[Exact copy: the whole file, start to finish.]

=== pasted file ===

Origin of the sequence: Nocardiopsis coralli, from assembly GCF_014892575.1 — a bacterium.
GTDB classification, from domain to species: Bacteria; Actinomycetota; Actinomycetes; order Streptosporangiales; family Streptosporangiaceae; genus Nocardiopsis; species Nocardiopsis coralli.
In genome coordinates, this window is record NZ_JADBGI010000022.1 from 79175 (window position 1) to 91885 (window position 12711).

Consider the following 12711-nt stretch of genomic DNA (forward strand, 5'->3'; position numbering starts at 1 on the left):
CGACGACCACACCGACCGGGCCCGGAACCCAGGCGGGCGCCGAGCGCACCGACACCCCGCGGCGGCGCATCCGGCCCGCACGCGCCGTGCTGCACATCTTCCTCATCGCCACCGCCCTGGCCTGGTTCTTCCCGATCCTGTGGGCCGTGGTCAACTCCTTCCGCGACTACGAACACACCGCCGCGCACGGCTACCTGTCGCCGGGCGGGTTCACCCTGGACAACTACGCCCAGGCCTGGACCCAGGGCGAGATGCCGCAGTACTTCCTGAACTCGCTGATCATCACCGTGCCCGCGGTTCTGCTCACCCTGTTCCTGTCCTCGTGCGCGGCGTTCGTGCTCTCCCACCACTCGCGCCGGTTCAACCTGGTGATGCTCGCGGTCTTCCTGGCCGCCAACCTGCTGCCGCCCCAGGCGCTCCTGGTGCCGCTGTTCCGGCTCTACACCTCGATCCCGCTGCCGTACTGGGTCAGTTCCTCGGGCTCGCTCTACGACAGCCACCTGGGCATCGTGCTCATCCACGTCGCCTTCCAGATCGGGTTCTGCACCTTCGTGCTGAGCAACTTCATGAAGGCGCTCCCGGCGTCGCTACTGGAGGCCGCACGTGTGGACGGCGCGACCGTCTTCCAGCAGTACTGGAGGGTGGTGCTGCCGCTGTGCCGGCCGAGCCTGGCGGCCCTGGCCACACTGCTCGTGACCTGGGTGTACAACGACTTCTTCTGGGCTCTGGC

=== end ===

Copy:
Origin of the sequence: Nocardiopsis coralli, from assembly GCF_014892575.1 — a bacterium.
GTDB classification, from domain to species: Bacteria; Actinomycetota; Actinomycetes; order Streptosporangiales; family Streptosporangiaceae; genus Nocardiopsis; species Nocardiopsis coralli.
In genome coordinates, this window is record NZ_JADBGI010000022.1 from 79175 (window position 1) to 91885 (window position 12711).

Consider the following 12711-nt stretch of genomic DNA (forward strand, 5'->3'; position numbering starts at 1 on the left):
CGACGACCACACCGACCGGGCCCGGAACCCAGGCGGGCGCCGAGCGCACCGACACCCCGCGGCGGCGCATCCGGCCCGCACGCGCCGTGCTGCACATCTTCCTCATCGCCACCGCCCTGGCCTGGTTCTTCCCGATCCTGTGGGCCGTGGTCAACTCCTTCCGCGACTACGAACACACCGCCGCGCACGGCTACCTGTCGCCGGGCGGGTTCACCCTGGACAACTACGCCCAGGCCTGGACCCAGGGCGAGATGCCGCAGTACTTCCTGAACTCGCTGATCATCACCGTGCCCGCGGTTCTGCTCACCCTGTTCCTGTCCTCGTGCGCGGCGTTCGTGCTCTCCCACCACTCGCGCCGGTTCAACCTGGTGATGCTCGCGGTCTTCCTGGCCGCCAACCTGCTGCCGCCCCAGGCGCTCCTGGTGCCGCTGTTCCGGCTCTACACCTCGATCCCGCTGCCGTACTGGGTCAGTTCCTCGGGCTCGCTCTACGACAGCCACCTGGGCATCGTGCTCATCCACGTCGCCTTCCAGATCGGGTTCTGCACCTTCGTGCTGAGCAACTTCATGAAGGCGCTCCCGGCGTCGCTACTGGAGGCCGCACGTGTGGACGGCGCGACCGTCTTCCAGCAGTACTGGAGGGTGGTGCTGCCGCTGTGCCGGCCGAGCCTGGCGGCCCTGGCCACACTGCTCGTGACCTGGGTGTACAACGACTTCTTCTGGGCTCTGGC